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Sir Frederick William Trench (1775-1859), General

Sitter associated with 3 portraits
An ambitious projector of London improvements, Trench was a colonel and a Tory MP from 1807 until 1847. After proposing a monumental pyramid to celebrate the victory at Waterloo (1815) he designed an embankment along the north side of the Thames from Charing Cross to Blackfriars. The idea was to relieve traffic on the Strand and create an elegant promenade along the river. When presented to Parliament in 1824, Trench's scheme aroused fierce opposition and was quickly dropped. He attempted to revive it in 1841 but construction did not begin until 1864, five years after Trench's death.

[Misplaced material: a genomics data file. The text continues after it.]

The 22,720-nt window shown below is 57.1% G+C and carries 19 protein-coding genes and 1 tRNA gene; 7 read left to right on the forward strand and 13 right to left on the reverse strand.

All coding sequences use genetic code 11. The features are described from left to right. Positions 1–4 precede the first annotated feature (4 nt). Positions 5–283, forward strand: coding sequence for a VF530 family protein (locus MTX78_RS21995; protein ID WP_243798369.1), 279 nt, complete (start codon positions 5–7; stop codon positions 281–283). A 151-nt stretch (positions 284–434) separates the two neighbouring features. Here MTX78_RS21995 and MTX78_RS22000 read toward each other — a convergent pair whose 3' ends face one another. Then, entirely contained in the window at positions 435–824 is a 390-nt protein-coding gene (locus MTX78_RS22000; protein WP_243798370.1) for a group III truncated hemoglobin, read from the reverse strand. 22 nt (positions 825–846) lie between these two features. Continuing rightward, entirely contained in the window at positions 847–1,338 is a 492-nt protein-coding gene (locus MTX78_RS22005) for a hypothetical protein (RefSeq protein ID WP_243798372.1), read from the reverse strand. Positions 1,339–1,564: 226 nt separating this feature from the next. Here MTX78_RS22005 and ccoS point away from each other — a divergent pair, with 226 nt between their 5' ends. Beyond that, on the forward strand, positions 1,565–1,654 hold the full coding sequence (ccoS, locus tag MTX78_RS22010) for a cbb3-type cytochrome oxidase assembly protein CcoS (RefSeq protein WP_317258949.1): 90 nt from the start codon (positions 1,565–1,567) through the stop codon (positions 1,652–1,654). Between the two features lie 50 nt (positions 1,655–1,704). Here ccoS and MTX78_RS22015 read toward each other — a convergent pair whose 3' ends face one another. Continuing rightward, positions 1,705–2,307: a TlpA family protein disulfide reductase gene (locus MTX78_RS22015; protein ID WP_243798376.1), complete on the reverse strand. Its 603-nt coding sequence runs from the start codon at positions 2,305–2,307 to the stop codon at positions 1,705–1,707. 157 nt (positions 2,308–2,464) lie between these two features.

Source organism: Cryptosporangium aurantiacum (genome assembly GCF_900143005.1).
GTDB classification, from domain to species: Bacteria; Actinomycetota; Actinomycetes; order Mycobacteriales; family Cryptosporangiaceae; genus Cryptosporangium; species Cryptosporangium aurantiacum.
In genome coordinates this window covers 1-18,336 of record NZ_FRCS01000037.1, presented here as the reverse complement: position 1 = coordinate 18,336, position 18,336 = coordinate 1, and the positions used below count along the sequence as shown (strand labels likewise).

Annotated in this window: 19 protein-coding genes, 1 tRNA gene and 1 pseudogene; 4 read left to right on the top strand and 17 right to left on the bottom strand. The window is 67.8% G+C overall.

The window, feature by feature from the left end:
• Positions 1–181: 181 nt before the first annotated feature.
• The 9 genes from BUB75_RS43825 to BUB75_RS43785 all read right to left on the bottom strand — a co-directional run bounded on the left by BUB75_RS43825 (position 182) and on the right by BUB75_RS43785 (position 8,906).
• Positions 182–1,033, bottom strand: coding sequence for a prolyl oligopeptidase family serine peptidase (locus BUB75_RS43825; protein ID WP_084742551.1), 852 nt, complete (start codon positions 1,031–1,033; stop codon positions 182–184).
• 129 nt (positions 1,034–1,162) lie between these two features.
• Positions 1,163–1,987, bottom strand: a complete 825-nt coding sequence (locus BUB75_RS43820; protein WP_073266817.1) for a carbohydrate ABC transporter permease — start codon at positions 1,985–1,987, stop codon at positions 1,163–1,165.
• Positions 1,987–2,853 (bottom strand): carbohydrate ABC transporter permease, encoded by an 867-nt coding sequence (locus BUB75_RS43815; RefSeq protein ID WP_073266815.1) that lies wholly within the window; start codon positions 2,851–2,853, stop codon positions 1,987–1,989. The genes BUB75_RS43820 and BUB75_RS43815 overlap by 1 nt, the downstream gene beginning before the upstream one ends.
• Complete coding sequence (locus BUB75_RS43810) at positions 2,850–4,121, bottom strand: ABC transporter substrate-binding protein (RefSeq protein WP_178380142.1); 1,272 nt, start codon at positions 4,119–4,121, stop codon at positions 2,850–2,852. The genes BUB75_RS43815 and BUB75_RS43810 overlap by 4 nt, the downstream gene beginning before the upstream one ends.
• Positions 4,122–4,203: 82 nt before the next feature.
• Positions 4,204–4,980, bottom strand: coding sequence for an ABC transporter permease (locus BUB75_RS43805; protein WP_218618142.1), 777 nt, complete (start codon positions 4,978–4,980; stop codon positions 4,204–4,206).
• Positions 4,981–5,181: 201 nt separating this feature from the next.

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5505

Sir Frederick William Trench

by Unknown artist
oil on canvas, circa 1827
On display in Room 19 at the National Portrait Gallery
NPG 5505

D41489

A Scene from Don Giovanni

by John ('HB') Doyle, printed by Alfred Ducôte, published by Thomas McLean
lithograph, published 10 October 1838
NPG D41489

D41579

The Great Moth (Sir Frederick William Trench)

by John ('HB') Doyle, printed by Alfred Ducôte, published by Thomas McLean
lithograph, published 1 July 1840
NPG D41579